Teens with eating disorders are picking up dangerous tips from both pro-eating-disorder web sites and sites designed to treat the problem, according to a new study.
And though most of their parents know about the pro-eating-disorder web sites, few sit down and talk to their kids about them.
The so-called "pro-Ana" web sites — shorthand for pro-anorexia — offer tips on extreme weight loss and purging. They suggest that believing one can't be too thin is a lifestyle choice, not an eating disorder.
The sites often offer strategies for avoiding detection by parents and doctors when purging.
Site forums allow teens with eating disorders to share tips and offer support.
These sites usually carry "thinspiration" pictures — sometimes shocking images of extremely thin young people.
How much do teens with eating disorders and their parents know about these sites? In an effort to find out, researchers surveyed families of patients age 10-22 treated at Stanford University's Lucile Packard Children's Hospital.
Underscoring the difficulty of studying the issue, researchers sent surveys to some 700 parents and 700 patients, but only 106 parents and 76 patients completed them. These included 116 parent/patient pairs.
Among those who returned the surveys:
—35.5 percent of patients said they'd visited pro-eating-disorder web sites.
—41 percent of patients said they'd visited pro-recovery web sites.
—48.7 percent of patients said they'd never visited either a pro-eating-disorder or pro-recovery web site.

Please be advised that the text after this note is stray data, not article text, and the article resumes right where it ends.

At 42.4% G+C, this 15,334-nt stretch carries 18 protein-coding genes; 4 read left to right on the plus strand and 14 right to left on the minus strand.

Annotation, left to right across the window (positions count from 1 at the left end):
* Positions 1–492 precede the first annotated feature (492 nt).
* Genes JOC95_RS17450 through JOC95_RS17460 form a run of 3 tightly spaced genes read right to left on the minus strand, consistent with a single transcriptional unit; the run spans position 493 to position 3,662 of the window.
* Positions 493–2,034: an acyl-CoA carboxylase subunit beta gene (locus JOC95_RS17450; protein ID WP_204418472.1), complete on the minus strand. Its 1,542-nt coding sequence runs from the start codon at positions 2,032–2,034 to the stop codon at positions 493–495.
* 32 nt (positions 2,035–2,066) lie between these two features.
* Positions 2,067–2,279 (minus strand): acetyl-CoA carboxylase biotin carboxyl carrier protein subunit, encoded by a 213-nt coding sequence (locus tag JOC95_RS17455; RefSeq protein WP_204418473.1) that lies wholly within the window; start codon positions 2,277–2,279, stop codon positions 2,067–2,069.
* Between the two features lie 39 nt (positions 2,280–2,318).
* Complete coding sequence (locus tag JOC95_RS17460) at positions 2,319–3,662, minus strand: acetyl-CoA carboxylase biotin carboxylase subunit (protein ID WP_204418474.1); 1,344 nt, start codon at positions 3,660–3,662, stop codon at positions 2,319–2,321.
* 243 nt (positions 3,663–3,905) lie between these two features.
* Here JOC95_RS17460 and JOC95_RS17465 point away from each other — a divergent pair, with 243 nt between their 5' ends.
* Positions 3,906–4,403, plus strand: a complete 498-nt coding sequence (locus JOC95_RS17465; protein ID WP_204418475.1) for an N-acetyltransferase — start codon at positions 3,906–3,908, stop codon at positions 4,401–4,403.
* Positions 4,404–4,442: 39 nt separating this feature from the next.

—96 percent of patients who visited pro-eating-disorder web sites said they learned new techniques of harmful behavior.
—46.4 percent of patients who visited pro-recovery web sites said they learned new techniques of harmful behavior.
Pro-recovery web sites stress that eating disorders are life-threatening problems and point patients to health care and other resources.
But they also often offer support forums in which patients may share harmful weight loss or purging techniques.
In other findings:
—Slightly more than half the parents (52.8 percent) knew about pro-eating-disorder web sites.
—More than half the parents didn't know whether their teen had visited pro-eating-disorder web sites.
—Only 27.6 percent of parents discussed pro-eating-disorder web sites with their child.
"Given the activities that their children are reporting adopting after visiting both pro-eating-disorder and pro-recovery sites, it is important to educate parents further on how to be constructively but actively involved in their children's Internet use," suggest researchers Jenny L. Wilson and colleagues.
The study appears in the December issue of Pediatrics.
By Daniel J. DeNoon, reviewed By Louise Chang, MD
SOURCES: Wilson, J. Pediatrics, December 2006; vol 118: pp e1635-e1643. News release, Lucile Packard Children's Hospital, Stanford, Calif.